Posted on January 26, 2010 at 10:58 AM
Updated yesterday at 6:14 PM
RICHMOND (AP) -- As it reviewed the murder and abduction convictions of a former Navy SEAL trainee, a Virginia appeals court pressed Tuesday for an explanation why two written confessions by another man differ on key details of the slaying.
Questions about the conflicting affidavits dominated a half-hour hearing by the full Court of Appeals, which is considering whether Dustin Turner of Bloomington, Ind., should be exonerated in the 1995 slaying of 21-year-old Georgia college student Jennifer Evans outside a Virginia Beach nightclub. The court's decision, expected in a few weeks, is likely to be appealed to the Virginia Supreme Court.
A circuit court judge and a three-judge panel of the appeals court have ruled that Turner should be exonerated and that Billy Joe Brown's testimony that he alone killed Evans is credible. The state attorney general's office appealed to the full appeals court.
Turner's lawyer, David Hargett, had barely begun his opening statement when Judge D. Arthur Kelsey stopped him to ask why there were two affidavits from Brown. One supports Turner's claim that Evans died instantly when Brown strangled her. The other says Evans was choked into unconsciousness, woke up after a few minutes, then was strangled.
Hargett said he was not aware there was a second affidavit until long after he filed Turner's petition for a writ of actual innocence.
Robert Anderson of the attorney general's office said he discovered that the affidavit in his files differed from the one submitted by Turner after the circuit court ruling, but before the hearing by the three-judge panel. He said the discrepancies raise doubts about Brown's credibility.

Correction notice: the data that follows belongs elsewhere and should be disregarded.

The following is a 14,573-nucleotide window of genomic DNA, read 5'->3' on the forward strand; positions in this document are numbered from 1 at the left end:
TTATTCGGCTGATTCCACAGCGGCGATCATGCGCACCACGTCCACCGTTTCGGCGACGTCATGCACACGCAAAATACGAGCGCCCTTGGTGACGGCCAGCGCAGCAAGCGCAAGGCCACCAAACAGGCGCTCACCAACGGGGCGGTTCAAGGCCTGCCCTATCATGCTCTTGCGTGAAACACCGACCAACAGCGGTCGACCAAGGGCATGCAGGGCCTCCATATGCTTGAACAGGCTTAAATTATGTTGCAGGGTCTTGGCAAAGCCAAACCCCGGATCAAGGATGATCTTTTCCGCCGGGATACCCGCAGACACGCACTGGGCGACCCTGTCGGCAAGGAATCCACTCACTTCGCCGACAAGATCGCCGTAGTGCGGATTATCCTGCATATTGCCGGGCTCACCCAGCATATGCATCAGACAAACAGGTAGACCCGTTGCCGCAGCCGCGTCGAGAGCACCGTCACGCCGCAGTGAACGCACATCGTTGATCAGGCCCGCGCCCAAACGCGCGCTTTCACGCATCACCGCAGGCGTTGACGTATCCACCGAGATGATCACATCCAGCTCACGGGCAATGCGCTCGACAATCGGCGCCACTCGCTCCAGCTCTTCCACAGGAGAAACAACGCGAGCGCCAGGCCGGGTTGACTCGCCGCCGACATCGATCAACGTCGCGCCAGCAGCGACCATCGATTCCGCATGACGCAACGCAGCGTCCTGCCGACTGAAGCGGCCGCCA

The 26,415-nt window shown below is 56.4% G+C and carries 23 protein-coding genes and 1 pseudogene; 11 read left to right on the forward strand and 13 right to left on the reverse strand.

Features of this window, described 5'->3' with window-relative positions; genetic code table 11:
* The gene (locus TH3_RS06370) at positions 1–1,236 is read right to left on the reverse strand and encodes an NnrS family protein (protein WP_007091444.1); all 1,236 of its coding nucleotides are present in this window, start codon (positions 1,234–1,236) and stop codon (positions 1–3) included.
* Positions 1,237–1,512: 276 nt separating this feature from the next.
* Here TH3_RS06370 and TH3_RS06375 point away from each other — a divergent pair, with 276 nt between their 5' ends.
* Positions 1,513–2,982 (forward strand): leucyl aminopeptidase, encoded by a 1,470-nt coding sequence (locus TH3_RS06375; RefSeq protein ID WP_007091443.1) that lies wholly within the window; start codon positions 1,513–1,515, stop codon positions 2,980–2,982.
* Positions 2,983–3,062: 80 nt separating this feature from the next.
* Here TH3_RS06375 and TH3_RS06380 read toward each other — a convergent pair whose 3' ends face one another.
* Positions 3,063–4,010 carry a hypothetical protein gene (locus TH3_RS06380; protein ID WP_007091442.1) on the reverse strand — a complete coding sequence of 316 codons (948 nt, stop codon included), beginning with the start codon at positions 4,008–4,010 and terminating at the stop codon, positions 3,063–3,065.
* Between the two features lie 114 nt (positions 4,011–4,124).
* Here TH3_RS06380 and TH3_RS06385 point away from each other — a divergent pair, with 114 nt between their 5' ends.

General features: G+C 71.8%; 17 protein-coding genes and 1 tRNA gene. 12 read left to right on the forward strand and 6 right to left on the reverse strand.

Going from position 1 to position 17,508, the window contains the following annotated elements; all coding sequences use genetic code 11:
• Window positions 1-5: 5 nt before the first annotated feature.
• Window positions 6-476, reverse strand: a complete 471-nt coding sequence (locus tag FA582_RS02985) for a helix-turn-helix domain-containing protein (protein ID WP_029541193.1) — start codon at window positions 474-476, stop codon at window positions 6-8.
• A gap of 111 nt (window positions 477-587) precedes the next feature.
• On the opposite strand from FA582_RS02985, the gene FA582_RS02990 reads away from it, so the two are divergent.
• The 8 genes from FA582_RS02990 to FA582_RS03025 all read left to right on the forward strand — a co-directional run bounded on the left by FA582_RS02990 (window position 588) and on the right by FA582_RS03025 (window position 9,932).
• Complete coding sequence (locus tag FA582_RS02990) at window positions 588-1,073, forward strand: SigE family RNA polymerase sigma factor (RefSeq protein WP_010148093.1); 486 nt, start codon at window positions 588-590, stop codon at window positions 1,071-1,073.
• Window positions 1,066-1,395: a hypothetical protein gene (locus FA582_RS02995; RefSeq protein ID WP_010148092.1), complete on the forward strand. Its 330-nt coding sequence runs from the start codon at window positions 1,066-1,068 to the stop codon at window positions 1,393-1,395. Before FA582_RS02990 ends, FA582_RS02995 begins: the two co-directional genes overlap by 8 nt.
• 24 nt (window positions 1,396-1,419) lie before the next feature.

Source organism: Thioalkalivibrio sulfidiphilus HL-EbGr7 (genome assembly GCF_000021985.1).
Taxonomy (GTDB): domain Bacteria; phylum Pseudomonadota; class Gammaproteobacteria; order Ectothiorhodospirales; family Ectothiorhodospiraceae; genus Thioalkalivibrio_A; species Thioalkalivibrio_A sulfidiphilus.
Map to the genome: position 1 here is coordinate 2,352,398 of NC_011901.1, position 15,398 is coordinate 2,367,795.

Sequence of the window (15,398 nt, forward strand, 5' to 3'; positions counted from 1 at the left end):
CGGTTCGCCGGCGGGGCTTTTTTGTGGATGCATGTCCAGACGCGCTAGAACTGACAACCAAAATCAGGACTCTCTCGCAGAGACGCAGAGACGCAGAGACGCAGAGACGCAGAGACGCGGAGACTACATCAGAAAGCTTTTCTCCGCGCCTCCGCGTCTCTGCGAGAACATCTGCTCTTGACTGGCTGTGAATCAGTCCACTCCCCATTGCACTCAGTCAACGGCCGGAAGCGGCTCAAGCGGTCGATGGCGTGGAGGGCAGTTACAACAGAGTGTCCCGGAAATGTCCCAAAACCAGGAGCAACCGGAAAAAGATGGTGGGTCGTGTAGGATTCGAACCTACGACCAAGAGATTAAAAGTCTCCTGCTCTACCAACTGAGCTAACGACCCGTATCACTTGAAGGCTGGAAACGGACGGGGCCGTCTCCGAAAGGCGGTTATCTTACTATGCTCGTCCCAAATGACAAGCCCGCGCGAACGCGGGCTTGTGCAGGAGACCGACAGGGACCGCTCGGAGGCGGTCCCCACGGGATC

"I brought out that there were two different versions of the affidavit," Anderson said, but the appeals panel gave little weight to the issue. The panel ruled 2-1 that no rational jury would have convicted Turner had Brown taken full responsibility from the beginning.
Hargett said the three-judge panel appropriately gave more credence to Brown's circuit court testimony than the differences in the written confessions. Brown, another former SEAL trainee from Dayton, Ohio, testified that he killed Evans and all Turner did was help him dispose of the body.
"If he acted independently of Mr. Turner," Hargett said, "Mr. Turner can be guilty of no crime other than accessory after the fact."
Accessory after the fact is a misdemeanor punishable by up to a year in jail. Turner already has served nearly 15 years of an 82-year prison sentence. Brown, who is serving 72 years, initially blamed Turner for the killing but changed his story after saying he became a Christian in prison.
Relatives of Turner and Evans attended Tuesday's appeals court hearing. Turner's mother, Linda Summitt, said she was disappointed that the hearing was so short and that the judges focused so much on the discrepancies in the affidavits.
"But I think they know the truth, they will see it and will actually be on our side," Summitt said.
Evans' mother, Delores Evans of Tucker, Ga., said she was encouraged that the court seemed concerned that Brown has given differing accounts of the crime.
"He's told so many stories I don't see how a judge can say which one is right," she said.
Two appeals court judges did not participate in the hearing: former Attorney General Randolph A. Beales and Robert J. Humphreys. Humphreys was the prosecutor in Turner's case before being appointed to the bench.
The Va. Court of Appeals clerk told 13News that the hearing lasted about half an hour and that a ruling isn't expected for several months.
(Copyright 2010 by The Associated Press. All Rights Reserved.)